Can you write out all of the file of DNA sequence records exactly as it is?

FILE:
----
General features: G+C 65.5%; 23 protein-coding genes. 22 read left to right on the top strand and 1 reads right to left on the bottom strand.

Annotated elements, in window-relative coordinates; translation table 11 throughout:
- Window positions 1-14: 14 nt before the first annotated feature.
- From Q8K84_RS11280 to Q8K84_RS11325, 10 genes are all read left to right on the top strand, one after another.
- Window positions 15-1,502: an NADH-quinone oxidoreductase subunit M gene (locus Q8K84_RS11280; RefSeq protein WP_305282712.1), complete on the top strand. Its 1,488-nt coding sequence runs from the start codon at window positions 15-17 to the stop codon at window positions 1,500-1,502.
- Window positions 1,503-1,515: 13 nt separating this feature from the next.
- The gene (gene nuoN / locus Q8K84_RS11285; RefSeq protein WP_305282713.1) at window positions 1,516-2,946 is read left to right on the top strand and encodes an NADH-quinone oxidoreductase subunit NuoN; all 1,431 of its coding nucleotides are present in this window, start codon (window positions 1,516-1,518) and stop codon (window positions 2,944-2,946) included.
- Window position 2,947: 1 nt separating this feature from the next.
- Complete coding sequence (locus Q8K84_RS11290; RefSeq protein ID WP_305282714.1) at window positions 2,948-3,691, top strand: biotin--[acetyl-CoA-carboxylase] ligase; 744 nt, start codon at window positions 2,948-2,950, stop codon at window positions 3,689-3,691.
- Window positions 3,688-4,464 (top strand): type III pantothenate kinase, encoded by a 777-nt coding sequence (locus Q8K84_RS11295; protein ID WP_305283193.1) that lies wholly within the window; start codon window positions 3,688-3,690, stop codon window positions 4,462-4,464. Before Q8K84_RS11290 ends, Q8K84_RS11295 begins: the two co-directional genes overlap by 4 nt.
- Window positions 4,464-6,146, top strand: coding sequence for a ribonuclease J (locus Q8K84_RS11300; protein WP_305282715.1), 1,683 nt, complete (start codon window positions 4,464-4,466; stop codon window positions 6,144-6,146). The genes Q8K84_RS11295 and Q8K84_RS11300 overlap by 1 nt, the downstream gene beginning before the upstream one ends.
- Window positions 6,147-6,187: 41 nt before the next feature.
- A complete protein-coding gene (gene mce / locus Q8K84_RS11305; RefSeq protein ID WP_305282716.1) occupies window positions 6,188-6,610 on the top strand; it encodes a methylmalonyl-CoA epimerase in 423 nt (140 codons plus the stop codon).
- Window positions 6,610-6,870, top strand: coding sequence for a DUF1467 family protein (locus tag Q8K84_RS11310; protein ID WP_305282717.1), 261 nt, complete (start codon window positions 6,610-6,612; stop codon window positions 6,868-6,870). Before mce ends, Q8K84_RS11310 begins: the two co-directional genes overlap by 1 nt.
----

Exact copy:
General features: G+C 65.5%; 23 protein-coding genes. 22 read left to right on the top strand and 1 reads right to left on the bottom strand.

Annotated elements, in window-relative coordinates; translation table 11 throughout:
- Window positions 1-14: 14 nt before the first annotated feature.
- From Q8K84_RS11280 to Q8K84_RS11325, 10 genes are all read left to right on the top strand, one after another.
- Window positions 15-1,502: an NADH-quinone oxidoreductase subunit M gene (locus Q8K84_RS11280; RefSeq protein WP_305282712.1), complete on the top strand. Its 1,488-nt coding sequence runs from the start codon at window positions 15-17 to the stop codon at window positions 1,500-1,502.
- Window positions 1,503-1,515: 13 nt separating this feature from the next.
- The gene (gene nuoN / locus Q8K84_RS11285; RefSeq protein WP_305282713.1) at window positions 1,516-2,946 is read left to right on the top strand and encodes an NADH-quinone oxidoreductase subunit NuoN; all 1,431 of its coding nucleotides are present in this window, start codon (window positions 1,516-1,518) and stop codon (window positions 2,944-2,946) included.
- Window position 2,947: 1 nt separating this feature from the next.
- Complete coding sequence (locus Q8K84_RS11290; RefSeq protein ID WP_305282714.1) at window positions 2,948-3,691, top strand: biotin--[acetyl-CoA-carboxylase] ligase; 744 nt, start codon at window positions 2,948-2,950, stop codon at window positions 3,689-3,691.
- Window positions 3,688-4,464 (top strand): type III pantothenate kinase, encoded by a 777-nt coding sequence (locus Q8K84_RS11295; protein ID WP_305283193.1) that lies wholly within the window; start codon window positions 3,688-3,690, stop codon window positions 4,462-4,464. Before Q8K84_RS11290 ends, Q8K84_RS11295 begins: the two co-directional genes overlap by 4 nt.
- Window positions 4,464-6,146, top strand: coding sequence for a ribonuclease J (locus Q8K84_RS11300; protein WP_305282715.1), 1,683 nt, complete (start codon window positions 4,464-4,466; stop codon window positions 6,144-6,146). The genes Q8K84_RS11295 and Q8K84_RS11300 overlap by 1 nt, the downstream gene beginning before the upstream one ends.
- Window positions 6,147-6,187: 41 nt before the next feature.
- A complete protein-coding gene (gene mce / locus Q8K84_RS11305; RefSeq protein ID WP_305282716.1) occupies window positions 6,188-6,610 on the top strand; it encodes a methylmalonyl-CoA epimerase in 423 nt (140 codons plus the stop codon).
- Window positions 6,610-6,870, top strand: coding sequence for a DUF1467 family protein (locus tag Q8K84_RS11310; protein ID WP_305282717.1), 261 nt, complete (start codon window positions 6,610-6,612; stop codon window positions 6,868-6,870). Before mce ends, Q8K84_RS11310 begins: the two co-directional genes overlap by 1 nt.